This external sensory composition is noted by the brain, and followed by our behavioral response to the situation.  The positive or negative outcome of that response is then internally stored, along with the action performed and the sensory score of that situation.  In the future, when a situation occurs with a similar sensory composition, our internal senses will guide our behavior towards a positive outcome.  This is the basis of intuition.


In the previous section, I included a chart of the basic 5 senses.  Traditionally, these are the only senses taken into account when observing a situation.  However, all of these senses are completely external stimuli.  They're inputs received by specially designed receptors in our body.

To better understand the forces that make up our mental models and guide our emotional responses and decision making, we need to take an internal perspective of sensory stimuli.  Like mental models themselves, these senses are also a little harder to identify and quantify, because they are occurring inside your body and only perceivable by you.

These internal senses are a starting point to figuring out how our brain delivers subconscious information to our conscious mind; how we use mental models in our daily lives.

Internal mental models are made up of the following base traits:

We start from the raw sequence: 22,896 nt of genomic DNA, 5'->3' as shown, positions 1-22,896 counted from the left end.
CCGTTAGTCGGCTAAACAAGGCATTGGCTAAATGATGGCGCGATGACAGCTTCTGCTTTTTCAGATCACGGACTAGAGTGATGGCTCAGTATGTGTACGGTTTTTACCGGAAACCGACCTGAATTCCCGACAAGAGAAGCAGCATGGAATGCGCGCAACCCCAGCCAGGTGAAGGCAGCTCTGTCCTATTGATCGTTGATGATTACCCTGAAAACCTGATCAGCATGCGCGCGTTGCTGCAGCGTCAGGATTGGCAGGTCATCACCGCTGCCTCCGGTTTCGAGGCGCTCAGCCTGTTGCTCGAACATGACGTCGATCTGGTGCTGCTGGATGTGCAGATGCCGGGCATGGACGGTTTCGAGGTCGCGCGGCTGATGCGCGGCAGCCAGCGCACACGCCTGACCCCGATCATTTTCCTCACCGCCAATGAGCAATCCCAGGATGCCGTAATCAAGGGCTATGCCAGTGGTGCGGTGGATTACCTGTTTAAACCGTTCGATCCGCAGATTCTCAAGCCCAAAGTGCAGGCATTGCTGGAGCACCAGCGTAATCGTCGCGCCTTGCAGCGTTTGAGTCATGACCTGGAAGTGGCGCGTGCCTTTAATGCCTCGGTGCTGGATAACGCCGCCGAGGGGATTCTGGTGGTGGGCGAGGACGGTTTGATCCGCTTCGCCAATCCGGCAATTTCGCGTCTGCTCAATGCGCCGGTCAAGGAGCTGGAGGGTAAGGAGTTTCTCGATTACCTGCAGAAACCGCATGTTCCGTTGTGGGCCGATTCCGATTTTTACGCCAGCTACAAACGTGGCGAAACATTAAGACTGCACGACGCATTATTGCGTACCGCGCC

Visual Imagery (Your mind's eye)

Text, Realistic Images, Infographics, Numbers

Audial Feedback (Your inner voice)

Your 'Gut Feeling' (There are more undiscovered variables still being researched)

How your subconscious actually presents these mental models to you is based on your learning style, which is shaped from past experiences.  A visual learner possesses strengthened internal and external visual sensors.  Because of this, their subconscious will lean towards delivering mental models in a more visual way.  A strong audial learner will have a louder inner voice when using mental models to process new information.

In addition to these general characteristics of mental models, they are further individualized by your past experiences, skill sets, and existing mental models.



I started practicing yoga a few years ago, using Yoga with Tim's 30 Day Challenge on Youtube.